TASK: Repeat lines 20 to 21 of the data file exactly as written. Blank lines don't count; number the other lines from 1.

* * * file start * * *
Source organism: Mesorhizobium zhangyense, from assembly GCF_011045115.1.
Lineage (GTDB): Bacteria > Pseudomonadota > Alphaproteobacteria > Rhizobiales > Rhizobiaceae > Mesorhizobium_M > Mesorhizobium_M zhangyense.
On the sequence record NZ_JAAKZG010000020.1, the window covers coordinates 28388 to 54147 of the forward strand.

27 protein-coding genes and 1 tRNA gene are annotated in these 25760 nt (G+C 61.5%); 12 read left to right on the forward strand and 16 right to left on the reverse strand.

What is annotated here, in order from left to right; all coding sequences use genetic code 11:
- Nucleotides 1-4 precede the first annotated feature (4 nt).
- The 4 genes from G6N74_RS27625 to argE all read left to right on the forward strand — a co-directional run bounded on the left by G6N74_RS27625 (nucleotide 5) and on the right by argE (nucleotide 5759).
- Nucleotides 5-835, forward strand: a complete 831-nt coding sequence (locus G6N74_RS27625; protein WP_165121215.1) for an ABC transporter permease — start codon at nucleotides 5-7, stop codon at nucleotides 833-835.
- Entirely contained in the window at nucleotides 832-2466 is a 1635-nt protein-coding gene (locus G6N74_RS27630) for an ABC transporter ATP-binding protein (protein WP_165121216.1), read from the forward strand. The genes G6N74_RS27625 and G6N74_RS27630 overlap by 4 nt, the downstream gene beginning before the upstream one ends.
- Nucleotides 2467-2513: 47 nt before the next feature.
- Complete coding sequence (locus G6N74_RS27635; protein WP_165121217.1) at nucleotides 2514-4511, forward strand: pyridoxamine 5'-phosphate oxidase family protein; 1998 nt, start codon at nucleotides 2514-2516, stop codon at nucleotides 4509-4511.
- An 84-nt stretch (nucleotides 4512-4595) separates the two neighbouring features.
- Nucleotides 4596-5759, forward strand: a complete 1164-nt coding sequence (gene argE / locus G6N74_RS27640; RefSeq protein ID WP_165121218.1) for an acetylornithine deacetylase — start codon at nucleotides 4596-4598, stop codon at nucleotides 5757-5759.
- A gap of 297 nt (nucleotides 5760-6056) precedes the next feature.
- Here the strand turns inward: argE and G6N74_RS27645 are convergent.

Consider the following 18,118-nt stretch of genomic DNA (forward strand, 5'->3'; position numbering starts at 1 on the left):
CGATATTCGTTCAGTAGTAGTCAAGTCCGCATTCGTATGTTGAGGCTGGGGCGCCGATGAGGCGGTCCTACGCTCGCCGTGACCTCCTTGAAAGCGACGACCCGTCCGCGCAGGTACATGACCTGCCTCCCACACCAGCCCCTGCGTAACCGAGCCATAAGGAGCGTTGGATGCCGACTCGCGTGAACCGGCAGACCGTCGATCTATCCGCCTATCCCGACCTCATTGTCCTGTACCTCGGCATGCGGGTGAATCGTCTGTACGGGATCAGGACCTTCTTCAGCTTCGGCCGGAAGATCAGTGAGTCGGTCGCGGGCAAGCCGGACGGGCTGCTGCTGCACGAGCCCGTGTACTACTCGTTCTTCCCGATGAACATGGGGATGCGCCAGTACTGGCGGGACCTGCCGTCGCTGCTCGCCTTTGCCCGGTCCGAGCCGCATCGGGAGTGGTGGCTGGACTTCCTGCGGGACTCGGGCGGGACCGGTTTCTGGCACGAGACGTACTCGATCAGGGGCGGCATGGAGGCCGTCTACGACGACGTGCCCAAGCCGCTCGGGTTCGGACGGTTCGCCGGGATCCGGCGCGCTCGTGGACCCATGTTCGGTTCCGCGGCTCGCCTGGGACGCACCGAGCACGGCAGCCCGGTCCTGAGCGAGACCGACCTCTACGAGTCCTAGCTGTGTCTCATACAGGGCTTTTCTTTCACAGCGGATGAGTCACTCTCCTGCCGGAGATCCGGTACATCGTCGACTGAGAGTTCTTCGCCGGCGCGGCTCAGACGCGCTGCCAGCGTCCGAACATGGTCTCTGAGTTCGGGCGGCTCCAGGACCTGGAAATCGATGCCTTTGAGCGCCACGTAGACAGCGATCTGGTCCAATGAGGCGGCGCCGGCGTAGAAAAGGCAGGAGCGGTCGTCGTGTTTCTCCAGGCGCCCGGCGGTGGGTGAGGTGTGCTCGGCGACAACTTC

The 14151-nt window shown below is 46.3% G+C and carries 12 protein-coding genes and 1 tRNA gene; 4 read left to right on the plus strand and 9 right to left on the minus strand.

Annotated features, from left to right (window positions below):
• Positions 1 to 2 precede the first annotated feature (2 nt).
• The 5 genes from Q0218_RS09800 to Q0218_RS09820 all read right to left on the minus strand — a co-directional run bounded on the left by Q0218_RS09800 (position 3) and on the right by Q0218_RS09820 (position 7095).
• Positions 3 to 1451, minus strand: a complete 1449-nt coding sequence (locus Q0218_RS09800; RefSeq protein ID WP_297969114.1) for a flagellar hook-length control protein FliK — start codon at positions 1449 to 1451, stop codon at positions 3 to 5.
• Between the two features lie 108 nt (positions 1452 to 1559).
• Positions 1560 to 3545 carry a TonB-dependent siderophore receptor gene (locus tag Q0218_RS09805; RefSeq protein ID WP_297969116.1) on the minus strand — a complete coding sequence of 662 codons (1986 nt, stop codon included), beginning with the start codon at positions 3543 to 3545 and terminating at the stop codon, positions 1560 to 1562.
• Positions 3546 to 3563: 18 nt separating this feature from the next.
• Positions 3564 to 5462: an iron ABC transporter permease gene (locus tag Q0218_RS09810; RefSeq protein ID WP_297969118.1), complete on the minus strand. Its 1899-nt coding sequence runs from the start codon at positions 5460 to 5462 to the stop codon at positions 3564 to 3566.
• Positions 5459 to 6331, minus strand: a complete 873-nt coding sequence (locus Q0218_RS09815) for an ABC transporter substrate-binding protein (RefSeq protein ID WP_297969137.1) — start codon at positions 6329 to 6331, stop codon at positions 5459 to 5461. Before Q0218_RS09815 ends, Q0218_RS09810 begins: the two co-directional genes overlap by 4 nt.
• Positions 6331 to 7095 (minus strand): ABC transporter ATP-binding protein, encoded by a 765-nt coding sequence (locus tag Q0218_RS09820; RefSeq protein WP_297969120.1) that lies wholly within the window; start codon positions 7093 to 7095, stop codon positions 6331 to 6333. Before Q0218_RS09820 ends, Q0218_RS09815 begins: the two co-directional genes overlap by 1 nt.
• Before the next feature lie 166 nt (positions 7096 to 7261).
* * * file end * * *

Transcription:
• Positions 1 to 2 precede the first annotated feature (2 nt).
• The 5 genes from Q0218_RS09800 to Q0218_RS09820 all read right to left on the minus strand — a co-directional run bounded on the left by Q0218_RS09800 (position 3) and on the right by Q0218_RS09820 (position 7095).